China Will 'Pull the Trigger' in the South China Sea

Chinese People's Liberation Army (PLA) navy sailors march during an open day at the Ngong Shuen Chau Naval Base on Hong Kong's Stonecutters Island July 28, 2012. The naval base was open to the public on Saturday, four days ahead of the PLA Army Day on August 1. REUTERS/Tyrone Siu

Beijing may want to “win without fighting” as Holmes suggests, but it cannot win without confronting.

But hostile Chinese officers, who feel the U.S. is in terminal decline, think they can get what they want. Fanell believes they might move against a U.S. Navy vessel passing through the South China Sea. “The confrontation would be designed to bloody the nose of the U.S. and remind the region that it is now China’s navy and air force that rule the region,” he warns. He thinks Beijing “will actively seek a near-term military confrontation in the South China Sea.”

The Chinese, fueled by their own sense of power, are now arrogant.

And dangerous. For instance, in August 2014 a Chinese J-11 fighter intercepted a U.S. Navy P-8 reconnaissance plane in international airspace 137 miles southeast of Hainan Island, over the South China Sea.

The J-11 flew directly under the P-8 three times, once coming as close as 50 feet. The Chinese plane also crossed the nose of the American craft with its underside toward the P-8, showing, in a menacing gesture, its weapons loadout.

Then the J-11 pilot flew under the P-8 and came alongside, bringing his wingtips within 20 feet of the Navy plane. Finally, the J-11 conducted a barrel roll over the P-8, passing within 45 feet.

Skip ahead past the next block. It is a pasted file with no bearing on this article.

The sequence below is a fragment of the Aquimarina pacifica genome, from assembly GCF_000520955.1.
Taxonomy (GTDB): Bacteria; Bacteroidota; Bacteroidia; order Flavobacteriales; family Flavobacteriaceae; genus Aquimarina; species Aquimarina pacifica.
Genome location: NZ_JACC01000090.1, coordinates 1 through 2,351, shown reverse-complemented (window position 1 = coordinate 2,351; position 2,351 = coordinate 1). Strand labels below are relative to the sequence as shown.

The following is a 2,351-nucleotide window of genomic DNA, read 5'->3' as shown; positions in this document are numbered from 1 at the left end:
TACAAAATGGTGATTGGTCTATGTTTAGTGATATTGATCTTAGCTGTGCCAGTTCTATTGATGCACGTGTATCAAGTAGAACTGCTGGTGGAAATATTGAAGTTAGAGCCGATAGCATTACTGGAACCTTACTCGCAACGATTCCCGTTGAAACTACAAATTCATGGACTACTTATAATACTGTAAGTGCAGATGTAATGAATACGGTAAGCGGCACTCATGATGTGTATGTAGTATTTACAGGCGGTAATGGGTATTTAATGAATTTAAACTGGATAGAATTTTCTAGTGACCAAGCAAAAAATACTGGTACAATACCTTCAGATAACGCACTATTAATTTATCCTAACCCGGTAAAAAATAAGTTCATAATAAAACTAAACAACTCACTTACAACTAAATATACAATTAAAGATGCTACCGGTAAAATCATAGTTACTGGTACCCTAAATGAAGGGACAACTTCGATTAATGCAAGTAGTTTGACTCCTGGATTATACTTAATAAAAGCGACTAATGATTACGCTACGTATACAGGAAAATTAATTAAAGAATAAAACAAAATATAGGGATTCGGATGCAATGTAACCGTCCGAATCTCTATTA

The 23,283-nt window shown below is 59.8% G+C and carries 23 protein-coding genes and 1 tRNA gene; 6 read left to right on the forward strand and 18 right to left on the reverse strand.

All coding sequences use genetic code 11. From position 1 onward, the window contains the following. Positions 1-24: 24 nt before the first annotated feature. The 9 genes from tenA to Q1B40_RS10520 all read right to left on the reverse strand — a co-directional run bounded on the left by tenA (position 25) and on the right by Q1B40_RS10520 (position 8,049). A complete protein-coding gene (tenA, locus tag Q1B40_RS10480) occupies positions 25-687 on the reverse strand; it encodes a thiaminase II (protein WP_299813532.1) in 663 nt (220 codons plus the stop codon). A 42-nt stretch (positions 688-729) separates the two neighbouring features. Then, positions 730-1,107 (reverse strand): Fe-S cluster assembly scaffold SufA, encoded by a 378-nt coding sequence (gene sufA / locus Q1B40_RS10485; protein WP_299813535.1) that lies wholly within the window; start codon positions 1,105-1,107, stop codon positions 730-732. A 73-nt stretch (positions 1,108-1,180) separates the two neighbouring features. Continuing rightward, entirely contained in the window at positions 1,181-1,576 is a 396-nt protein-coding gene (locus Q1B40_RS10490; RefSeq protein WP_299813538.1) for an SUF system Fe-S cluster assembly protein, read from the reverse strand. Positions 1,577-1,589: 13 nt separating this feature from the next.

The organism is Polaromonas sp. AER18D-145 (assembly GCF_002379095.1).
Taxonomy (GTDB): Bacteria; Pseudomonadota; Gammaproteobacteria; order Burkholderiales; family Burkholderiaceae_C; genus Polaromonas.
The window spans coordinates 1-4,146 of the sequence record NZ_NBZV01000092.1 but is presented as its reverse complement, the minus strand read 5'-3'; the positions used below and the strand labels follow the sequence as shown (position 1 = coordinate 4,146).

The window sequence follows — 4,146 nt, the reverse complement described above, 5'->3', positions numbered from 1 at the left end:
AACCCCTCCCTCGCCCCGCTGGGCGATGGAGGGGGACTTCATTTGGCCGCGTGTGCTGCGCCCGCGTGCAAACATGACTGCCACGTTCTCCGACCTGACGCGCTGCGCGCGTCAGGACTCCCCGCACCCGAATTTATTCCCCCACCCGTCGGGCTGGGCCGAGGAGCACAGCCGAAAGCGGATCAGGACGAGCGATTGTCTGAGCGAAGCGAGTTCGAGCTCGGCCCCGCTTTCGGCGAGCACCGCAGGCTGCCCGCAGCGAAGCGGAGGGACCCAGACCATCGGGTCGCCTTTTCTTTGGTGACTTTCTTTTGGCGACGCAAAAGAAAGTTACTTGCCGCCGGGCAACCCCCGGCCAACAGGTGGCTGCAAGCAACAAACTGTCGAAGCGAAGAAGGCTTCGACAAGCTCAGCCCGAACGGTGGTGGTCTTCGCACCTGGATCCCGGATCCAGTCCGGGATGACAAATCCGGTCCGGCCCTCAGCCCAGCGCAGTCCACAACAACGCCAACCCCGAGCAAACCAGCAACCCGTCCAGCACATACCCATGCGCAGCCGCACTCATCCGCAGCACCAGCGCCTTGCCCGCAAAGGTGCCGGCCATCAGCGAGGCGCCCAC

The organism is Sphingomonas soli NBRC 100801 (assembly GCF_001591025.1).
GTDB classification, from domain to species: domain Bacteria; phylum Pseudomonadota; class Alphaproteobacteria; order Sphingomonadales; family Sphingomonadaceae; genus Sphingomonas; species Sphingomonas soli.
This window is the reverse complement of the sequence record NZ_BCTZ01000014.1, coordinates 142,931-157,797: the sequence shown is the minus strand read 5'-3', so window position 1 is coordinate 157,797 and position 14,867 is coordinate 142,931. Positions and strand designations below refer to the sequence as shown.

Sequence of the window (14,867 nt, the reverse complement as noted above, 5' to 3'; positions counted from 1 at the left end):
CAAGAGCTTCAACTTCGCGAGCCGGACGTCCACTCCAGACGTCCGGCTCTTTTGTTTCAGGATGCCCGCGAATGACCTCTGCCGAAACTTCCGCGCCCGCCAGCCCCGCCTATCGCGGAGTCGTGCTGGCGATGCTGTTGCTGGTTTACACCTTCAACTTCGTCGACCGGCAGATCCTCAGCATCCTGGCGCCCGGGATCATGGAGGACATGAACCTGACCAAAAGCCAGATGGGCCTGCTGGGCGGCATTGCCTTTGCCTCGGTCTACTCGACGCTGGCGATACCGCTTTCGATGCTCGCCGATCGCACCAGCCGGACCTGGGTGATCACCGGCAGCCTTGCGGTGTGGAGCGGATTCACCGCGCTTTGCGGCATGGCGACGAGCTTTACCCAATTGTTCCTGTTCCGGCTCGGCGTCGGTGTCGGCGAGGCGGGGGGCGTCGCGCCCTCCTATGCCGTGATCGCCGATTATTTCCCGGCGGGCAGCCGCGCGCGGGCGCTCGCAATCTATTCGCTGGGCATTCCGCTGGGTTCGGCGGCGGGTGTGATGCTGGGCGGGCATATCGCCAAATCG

The Chinese Ministry of Defense released a statement showing Beijing’s intent to stop the American surveillance flights and blaming the United States for the incident. Moreover, Xu Guangyu, a retired general affiliated with the China Arms Control and Disarmament Association, said the intercept “was a form of admonishment” of the Americans and a “warning.” State media outlets repeated the message in a concerted campaign.

Buzzing incidents over the South China Sea have continued with regularity, with the last known one occurring less than a year ago.

Yes, as Jim Holmes noted in his title, China may not “want” confrontation. Yet whether China desires confrontation should no longer be at issue. Chinese leaders, by their actions, are in fact confronting other states in the South China Sea.

And they are doing so in exceedingly dangerous ways.

Gordon G. Chang is the author of The Coming Collapse of China. Follow him on Twitter @GordonGChang.

Image: Chinese People's Liberation Army (PLA) navy sailors march during an open day at the Ngong Shuen Chau Naval Base on Hong Kong's Stonecutters Island July 28, 2012. The naval base was open to the public on Saturday, four days ahead of the PLA Army Day on August 1. REUTERS/Tyrone Siu 

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